New research suggests that opioid use could double the risk of hip fracture among patients with Alzheimer’s disease (AD).
The study included 23,100 people community-dwelling people in Finland diagnosed with AD from the Medication use and Alzheimer’s disease (MEDALZ) cohort. A total of 4,570 new opioid users were identified from the cohort and matched with 4,570 opioid non-users.
The study found opioid use was associated with an increased risk of hip fracture (inverse probability of treatment [IPT]-weighted hazard ratio [HR] 1.96; 95% CI 1.27-3.02). The risk was elevated during the first two months of use, but was nonsignificant in longer duration of use. The study also suggested the risk of hip fracture increased with increasing opioid potency. Weak opioid use was not associated with fracture risk, whereas buprenorphine and strong opioid uses were associated with increased risk.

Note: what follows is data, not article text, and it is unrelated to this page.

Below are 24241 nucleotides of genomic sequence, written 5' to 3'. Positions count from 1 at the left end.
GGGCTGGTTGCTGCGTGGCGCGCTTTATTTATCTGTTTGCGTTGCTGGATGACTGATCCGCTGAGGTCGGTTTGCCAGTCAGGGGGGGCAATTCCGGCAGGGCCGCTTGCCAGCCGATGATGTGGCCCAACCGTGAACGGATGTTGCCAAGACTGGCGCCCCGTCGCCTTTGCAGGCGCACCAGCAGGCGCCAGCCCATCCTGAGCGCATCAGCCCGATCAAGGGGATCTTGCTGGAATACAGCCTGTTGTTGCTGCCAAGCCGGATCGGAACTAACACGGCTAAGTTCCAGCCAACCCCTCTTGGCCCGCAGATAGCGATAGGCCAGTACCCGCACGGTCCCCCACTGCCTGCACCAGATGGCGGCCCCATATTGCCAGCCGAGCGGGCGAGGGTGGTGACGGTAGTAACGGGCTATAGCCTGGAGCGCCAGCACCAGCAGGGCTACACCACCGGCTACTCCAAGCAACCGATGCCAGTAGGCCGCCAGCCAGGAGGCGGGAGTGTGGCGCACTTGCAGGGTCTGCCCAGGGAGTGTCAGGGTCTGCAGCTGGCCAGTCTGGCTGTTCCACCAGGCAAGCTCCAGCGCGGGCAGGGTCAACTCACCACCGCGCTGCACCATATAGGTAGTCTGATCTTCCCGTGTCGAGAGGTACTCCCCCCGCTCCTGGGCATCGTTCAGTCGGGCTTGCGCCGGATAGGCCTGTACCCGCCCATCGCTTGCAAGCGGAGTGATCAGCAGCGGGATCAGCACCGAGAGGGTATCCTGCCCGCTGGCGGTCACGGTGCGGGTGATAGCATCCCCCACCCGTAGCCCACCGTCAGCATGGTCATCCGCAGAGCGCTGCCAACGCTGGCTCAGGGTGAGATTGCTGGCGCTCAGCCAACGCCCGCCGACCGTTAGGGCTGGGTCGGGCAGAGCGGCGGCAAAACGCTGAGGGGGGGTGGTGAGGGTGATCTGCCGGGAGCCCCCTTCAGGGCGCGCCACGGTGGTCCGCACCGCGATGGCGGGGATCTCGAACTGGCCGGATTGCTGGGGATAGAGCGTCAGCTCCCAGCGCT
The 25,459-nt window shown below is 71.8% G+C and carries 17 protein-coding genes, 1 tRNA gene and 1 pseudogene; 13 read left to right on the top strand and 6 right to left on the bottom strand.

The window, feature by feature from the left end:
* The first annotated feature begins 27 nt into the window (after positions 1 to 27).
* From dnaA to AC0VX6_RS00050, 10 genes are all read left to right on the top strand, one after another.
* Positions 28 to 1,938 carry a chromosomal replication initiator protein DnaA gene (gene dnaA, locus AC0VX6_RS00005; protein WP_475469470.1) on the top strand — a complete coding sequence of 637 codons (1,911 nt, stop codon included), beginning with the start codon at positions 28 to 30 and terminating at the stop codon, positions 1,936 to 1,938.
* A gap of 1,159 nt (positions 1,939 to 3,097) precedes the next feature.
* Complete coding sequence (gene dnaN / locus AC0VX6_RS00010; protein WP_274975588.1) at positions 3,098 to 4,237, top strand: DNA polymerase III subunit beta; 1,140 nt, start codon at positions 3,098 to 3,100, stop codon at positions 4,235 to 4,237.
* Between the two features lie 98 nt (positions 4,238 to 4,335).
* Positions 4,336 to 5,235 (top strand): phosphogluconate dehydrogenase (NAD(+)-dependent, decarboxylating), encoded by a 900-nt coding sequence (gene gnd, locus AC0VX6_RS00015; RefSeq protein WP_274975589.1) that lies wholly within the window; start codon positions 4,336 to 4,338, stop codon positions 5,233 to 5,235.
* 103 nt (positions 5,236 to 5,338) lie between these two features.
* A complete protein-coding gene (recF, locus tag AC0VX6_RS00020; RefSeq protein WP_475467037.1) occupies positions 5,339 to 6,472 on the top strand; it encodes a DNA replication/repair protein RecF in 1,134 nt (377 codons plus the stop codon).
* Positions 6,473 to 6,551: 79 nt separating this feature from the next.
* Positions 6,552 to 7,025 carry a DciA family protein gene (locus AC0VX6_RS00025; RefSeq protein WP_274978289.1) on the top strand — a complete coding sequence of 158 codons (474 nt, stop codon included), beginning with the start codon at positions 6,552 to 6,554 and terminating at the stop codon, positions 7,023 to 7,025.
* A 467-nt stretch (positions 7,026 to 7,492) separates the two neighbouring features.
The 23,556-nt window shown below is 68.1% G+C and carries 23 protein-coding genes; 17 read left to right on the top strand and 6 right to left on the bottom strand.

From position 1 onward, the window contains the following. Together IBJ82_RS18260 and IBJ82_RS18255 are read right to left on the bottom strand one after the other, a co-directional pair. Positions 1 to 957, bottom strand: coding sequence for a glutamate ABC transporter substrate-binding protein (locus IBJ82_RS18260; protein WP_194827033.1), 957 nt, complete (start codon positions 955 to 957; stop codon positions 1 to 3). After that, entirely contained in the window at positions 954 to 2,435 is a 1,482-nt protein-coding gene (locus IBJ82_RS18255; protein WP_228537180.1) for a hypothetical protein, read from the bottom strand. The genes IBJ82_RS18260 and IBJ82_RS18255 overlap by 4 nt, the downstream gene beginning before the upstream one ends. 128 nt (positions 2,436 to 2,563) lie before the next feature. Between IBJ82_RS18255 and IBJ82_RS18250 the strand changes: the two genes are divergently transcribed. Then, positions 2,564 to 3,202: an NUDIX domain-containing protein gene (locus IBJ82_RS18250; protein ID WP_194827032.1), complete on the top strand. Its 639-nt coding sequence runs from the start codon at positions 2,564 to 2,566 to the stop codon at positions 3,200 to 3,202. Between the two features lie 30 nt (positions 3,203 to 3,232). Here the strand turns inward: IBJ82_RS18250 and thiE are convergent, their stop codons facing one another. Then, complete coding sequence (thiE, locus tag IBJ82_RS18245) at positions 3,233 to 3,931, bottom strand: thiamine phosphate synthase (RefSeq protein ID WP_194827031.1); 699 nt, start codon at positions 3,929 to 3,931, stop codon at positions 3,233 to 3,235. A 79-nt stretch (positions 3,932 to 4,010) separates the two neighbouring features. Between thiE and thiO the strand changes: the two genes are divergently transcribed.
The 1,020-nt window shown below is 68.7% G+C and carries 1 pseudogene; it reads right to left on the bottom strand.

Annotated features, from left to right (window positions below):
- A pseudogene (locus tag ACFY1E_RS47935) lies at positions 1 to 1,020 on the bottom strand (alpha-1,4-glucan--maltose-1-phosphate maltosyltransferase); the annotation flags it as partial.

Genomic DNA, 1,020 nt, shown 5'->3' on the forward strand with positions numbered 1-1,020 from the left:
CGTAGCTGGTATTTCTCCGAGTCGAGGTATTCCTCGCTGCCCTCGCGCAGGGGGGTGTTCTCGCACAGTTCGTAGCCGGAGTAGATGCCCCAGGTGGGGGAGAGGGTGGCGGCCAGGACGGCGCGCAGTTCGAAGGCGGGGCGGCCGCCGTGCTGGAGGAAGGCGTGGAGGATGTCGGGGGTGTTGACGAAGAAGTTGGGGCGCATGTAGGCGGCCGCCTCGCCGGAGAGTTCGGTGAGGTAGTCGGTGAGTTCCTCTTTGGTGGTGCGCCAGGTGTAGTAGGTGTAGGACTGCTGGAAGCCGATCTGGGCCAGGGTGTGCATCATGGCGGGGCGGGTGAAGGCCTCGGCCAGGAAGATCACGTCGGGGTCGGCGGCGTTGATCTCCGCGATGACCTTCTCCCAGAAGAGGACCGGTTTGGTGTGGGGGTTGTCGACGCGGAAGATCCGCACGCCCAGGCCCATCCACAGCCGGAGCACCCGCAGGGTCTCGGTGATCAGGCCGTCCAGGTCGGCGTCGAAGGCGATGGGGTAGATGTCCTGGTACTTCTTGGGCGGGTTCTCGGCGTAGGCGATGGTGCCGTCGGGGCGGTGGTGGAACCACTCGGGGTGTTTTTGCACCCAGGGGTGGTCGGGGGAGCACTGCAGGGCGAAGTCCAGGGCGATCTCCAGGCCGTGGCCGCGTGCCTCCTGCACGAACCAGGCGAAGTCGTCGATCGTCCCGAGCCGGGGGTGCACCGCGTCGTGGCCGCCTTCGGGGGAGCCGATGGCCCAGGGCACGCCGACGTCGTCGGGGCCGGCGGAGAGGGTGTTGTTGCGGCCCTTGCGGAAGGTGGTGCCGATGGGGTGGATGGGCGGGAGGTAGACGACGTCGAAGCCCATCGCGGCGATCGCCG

Presenting their findings in Pain, the authors said as older persons with AD are at increased risk of injurious falls, there are considerable challenges in treatment of moderate or severe pain. “Whether the risk of injurious falls can be avoided or reduced by slow titration of opioid doses in the beginning of treatment needs further research,” they concluded.